Mornay Sauce.

Basically, white sauce with cheese added. Quite where it came from no-one really knows except that it seems to have appeared in Parisian restaurants sometime around the mid 19th century. There is one legend that it is named for the prominent Huguenot Philippe Mornay du Plessis, although that is most unlikely as he was a contemporary of Shakespeare and white sauce had not then been invented. Wherever it came from it is a very useful ingredient; scallops mornay is perhaps one of the most delectable of all dishes. 


50g unsalted butter.


2 tblsp plain flour.

1 cup warm milk.

1 cup grated cheese[1]


Melt the butter in a small saucepan over a low flame. As soon as it begins to seethe, add the flour and salt and stir until fully incorporated. Cook the roux for 1 minute until beginning to turn golden, but do not allow it to brown. Add the milk slowly, stirring continuously until the sauce begins to thicken. Remove from the heat and stir in the cheese until fully incorporated.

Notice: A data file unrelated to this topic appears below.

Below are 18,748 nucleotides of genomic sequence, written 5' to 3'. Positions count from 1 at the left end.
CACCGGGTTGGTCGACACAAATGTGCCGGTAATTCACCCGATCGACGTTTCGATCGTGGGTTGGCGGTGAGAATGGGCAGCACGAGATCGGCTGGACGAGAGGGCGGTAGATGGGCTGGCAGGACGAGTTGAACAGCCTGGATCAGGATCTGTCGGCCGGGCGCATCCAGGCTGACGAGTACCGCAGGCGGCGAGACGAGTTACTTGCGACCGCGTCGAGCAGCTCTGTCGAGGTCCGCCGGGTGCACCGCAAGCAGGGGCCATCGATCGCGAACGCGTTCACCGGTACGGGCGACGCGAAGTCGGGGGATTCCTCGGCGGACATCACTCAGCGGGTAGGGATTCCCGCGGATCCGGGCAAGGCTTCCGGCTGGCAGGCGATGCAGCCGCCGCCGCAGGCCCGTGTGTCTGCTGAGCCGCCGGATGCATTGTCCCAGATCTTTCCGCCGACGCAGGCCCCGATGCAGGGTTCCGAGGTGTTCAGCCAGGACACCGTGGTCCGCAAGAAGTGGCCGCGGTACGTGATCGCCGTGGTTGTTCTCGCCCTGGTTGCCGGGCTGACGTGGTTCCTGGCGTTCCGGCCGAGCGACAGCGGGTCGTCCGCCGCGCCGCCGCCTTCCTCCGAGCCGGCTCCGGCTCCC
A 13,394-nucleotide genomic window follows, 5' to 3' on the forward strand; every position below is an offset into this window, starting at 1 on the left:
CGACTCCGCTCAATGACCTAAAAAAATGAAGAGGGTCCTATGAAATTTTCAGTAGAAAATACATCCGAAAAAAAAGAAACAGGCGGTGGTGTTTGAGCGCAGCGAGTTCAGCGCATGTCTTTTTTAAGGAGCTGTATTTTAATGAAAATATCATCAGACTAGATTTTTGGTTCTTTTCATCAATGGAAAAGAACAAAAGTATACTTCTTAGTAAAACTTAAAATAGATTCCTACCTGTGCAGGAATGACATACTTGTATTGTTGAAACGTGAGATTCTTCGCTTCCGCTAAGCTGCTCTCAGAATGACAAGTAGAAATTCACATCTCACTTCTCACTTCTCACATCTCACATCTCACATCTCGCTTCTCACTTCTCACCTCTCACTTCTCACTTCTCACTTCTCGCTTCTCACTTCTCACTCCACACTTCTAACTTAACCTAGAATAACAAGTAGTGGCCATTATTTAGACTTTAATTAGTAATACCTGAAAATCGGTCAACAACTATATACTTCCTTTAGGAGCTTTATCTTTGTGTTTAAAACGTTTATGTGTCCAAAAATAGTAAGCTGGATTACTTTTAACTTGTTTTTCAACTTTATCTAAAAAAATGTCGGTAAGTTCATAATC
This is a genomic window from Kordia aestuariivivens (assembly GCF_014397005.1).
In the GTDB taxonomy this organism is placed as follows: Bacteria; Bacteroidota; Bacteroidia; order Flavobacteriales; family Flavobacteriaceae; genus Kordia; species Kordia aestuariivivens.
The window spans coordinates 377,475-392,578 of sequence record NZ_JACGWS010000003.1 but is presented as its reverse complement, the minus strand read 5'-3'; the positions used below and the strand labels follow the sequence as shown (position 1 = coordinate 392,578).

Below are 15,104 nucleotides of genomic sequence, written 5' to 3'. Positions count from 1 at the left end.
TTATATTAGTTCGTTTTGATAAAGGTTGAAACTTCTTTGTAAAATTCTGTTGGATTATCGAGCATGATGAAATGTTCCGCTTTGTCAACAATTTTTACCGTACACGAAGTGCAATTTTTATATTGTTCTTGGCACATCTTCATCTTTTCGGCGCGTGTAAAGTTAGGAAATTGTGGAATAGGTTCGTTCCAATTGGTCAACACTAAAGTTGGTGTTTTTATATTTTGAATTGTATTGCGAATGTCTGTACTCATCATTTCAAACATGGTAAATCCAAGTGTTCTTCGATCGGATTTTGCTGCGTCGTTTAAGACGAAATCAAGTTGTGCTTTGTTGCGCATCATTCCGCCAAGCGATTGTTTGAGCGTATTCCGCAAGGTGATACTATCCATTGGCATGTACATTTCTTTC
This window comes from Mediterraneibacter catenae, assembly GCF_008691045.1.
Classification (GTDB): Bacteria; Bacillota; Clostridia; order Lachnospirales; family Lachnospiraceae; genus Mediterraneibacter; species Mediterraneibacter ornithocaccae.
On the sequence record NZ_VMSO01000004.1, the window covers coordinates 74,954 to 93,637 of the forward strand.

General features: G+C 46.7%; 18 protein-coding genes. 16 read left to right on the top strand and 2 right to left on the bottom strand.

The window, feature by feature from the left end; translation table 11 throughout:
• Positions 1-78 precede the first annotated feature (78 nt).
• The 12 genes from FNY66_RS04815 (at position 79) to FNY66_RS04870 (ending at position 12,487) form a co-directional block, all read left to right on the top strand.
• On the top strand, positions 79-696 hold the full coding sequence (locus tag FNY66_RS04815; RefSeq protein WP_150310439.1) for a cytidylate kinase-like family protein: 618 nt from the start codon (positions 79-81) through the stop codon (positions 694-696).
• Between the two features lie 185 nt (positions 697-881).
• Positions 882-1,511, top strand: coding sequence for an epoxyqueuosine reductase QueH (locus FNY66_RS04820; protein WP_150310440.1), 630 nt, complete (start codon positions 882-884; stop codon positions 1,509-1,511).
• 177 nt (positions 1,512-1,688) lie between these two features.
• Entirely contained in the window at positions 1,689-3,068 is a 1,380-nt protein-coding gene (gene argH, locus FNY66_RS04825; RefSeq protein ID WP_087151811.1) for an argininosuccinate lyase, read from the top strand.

Yields: 1 good cup [300ml].

[1] Gruyere is the traditional one, but any cheese will do. It all depends on your taste and the sort of dish that you are preparing. Blue cheese gives an interesting flavour.

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